One of the greater sand plovers was very diligently grooming itself in the same spot for quite some time, fluffing itself up even. (I think this one is a juvenile due to the more varied patterning on the wings.)

Most entertaining, however, were the 22 grey-tailed tattlers scurrying about the mudflat, along with 4 very grumpy Eurasian whimbrels. I’ve seen whimbrels at this spot before, but they didn’t behave like the ones I saw today. These ones were clearly interested in feeding at this spot, and had even waited on the beach with me for the tide to go out for some time until one of the locals walked by.

When out on the mudflats, the whimbrels were very territorial and would routinely chase each other off, shouting alarm calls at each other, flying over to the next beach and returning, chasing one-another on foot–it seemed like they just couldn’t stand each other’s company, totally unlike the 8 whimbrels I saw weeks ago who all stayed very close to one another while resting and foraging. If I were to guess, I might think that the group of 8 were too tired from a long journey to bother one another, while the visitors here are more well-established and have their preferences.

Equally entertaining were the tattlers scurrying around trying to stay out of the way of the bickering whimbrels. In one photo I managed to catch 11 of them (count and double-check) keeping cool under the mangroves while the whimbrels foraged first.

One cheeky bird even took a bath! If you ever wondered how tattlers take baths, well, this is it.

This is probably the closest I’ve gotten to a tattler before, and maybe ever will. The last time I was almost this close, the shot was ruined by heat waves. This time though the water in between us definitely kept things cool enough to not throw off any heat, so that was some very good luck indeed.

Otherwise there I didn’t notice anything else in terms of waders aside from 2 shy common sanppipers. There were no little ringed plovers to be found, nor did I see the common greenshank from last time. Hopefully the next time the tide swings back around to coincide with earlier hours, some other migrants will arrive.

Asian Dowitcher at Long Valley

There have been reports of a lone Asian dowitcher (Limnodromus semipalmatus) at Long Valley for weeks now and I finally headed out to have a look. I am very grateful that this bird decided to stick around long enough for most birders to have their fill, leaving me to visit it in relative peace. (There were only two other birders there when I arrived.) The dowitcher was flanked by a handful of black-winged stilts, little egrets, and Chinese pond herons, though I was only interested in photographing the dowitcher.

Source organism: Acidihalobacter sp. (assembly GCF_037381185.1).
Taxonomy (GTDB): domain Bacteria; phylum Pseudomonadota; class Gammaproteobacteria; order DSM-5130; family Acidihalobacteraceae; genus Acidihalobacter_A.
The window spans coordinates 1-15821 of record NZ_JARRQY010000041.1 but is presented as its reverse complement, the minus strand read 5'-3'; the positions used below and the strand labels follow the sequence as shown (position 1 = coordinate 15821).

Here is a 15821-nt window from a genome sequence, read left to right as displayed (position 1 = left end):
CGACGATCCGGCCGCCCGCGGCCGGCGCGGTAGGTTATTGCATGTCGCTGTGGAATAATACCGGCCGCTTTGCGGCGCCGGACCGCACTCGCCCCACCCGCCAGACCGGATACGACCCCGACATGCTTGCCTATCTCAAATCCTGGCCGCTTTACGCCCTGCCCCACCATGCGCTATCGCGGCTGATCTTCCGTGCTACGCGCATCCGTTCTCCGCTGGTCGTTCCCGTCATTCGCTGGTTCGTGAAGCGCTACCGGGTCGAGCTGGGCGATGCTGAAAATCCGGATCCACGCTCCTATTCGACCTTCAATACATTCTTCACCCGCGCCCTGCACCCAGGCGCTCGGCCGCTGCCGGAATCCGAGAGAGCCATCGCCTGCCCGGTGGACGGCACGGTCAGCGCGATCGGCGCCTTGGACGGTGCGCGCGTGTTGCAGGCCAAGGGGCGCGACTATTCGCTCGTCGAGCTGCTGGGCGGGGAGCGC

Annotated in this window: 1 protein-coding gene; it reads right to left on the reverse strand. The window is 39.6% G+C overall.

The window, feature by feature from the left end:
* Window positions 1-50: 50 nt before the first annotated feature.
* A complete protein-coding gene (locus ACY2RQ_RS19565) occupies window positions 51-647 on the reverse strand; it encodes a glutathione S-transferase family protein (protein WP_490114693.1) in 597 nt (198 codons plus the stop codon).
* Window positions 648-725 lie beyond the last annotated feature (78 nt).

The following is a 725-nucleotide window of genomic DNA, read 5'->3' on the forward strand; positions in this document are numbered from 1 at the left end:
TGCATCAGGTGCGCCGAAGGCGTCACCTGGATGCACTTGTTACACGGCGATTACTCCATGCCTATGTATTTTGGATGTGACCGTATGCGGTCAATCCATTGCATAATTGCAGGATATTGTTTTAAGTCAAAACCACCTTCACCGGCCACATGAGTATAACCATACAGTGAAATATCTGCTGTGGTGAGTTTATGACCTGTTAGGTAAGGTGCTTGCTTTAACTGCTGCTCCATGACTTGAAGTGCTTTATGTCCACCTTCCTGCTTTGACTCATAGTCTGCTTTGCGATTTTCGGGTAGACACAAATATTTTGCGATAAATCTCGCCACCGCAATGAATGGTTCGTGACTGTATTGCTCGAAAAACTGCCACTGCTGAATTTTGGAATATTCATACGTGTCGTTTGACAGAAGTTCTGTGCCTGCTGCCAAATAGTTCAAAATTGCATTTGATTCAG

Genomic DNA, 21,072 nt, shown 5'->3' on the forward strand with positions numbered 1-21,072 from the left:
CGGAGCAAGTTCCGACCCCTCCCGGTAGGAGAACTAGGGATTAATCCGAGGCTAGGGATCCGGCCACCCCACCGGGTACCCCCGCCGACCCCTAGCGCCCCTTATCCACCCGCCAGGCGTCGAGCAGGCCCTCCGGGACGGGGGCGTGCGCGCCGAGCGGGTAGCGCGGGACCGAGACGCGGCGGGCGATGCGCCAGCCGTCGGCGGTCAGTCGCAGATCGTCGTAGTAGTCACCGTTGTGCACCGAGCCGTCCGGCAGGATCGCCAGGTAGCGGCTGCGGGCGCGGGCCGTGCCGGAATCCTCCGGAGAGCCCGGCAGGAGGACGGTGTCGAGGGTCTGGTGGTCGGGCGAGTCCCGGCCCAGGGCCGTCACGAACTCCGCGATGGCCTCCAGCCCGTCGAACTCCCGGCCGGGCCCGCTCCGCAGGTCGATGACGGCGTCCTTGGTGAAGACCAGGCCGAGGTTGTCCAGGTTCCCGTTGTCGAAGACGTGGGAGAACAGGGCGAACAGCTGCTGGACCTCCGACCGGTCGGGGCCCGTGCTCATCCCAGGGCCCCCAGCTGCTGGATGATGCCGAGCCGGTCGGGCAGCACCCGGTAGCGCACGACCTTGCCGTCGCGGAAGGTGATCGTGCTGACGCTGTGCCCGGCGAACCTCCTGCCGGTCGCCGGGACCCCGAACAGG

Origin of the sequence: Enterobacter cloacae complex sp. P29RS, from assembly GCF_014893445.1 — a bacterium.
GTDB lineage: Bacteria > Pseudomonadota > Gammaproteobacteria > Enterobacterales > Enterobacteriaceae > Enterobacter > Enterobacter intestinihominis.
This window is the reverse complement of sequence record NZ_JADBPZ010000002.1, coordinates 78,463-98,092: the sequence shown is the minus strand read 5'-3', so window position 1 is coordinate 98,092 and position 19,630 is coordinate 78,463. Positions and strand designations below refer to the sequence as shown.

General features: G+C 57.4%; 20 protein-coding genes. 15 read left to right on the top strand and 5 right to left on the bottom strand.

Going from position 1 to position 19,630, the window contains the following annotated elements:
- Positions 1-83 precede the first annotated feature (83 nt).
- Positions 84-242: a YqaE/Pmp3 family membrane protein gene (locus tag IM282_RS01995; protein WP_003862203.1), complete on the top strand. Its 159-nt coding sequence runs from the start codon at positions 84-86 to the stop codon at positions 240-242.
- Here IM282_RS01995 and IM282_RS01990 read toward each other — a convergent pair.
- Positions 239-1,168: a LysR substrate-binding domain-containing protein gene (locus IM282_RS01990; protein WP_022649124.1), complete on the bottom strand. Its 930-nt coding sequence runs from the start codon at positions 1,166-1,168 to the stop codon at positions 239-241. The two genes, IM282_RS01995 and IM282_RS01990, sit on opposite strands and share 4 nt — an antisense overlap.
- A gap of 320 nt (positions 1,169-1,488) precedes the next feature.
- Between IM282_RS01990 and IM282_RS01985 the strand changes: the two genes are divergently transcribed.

It seemed rather relaxed, foraging around for worms and crustaceans in the mud with its characteristic “sewing machine” method before eventually wading out into the middle of the pond and having a rest.

These birds are actually nearly threatened, with a steady and clear decline in the adult population having been recorded by the IUCN Red List. It was very nice to see this rare and vulnerable creature relaxing at the soon-to-be-former oasis that is Long Valley.

It was the first time I had visited Long Valley since March and the Civil Engineering department had already walled off the farmland that will soon be developed, irrevocably ruining this fragile and immensely valuable speck of farmland in Hong Kong. Local conservation efforts have allegedly succeeded at acquiring some modest concessions from the government regarding the conservation of some farmland, but still the whole place will almost certainly change for the worse once construction begins in earnest.

Another oddity at Long Valley this year is a flock of a hundred or so white-headed munia, which are typically not found in Hong Kong. These birds were no doubt released as part of a “mercy release” common in Buddhist traditions, though the practice is hardly merciful when animals are released into habitats in which they can’t survive!

White-headed Munia

For now though, these munia seem to be enjoying their summer in the farmland, and i hope the best for them whither they stay and try to tough out the winter in Hong Kong, or decide to migrate further south nearer to their usual range.

The Asian dowitcher has a corresponding entry in my Hong Kong Bird Log.

Eurasian Whimbrel

Whimbrels on the shoreline, Deep Bay, August 2020.

While hiding out at my usual spot, about 8 whimbrels flew in right in front of me to land along the shoreline. Whimbrels are generally wary of people, and will even attack them when they are nesting, but these 8 either didn’t notice me or didn’t care, and so I was able to get most of them in frame.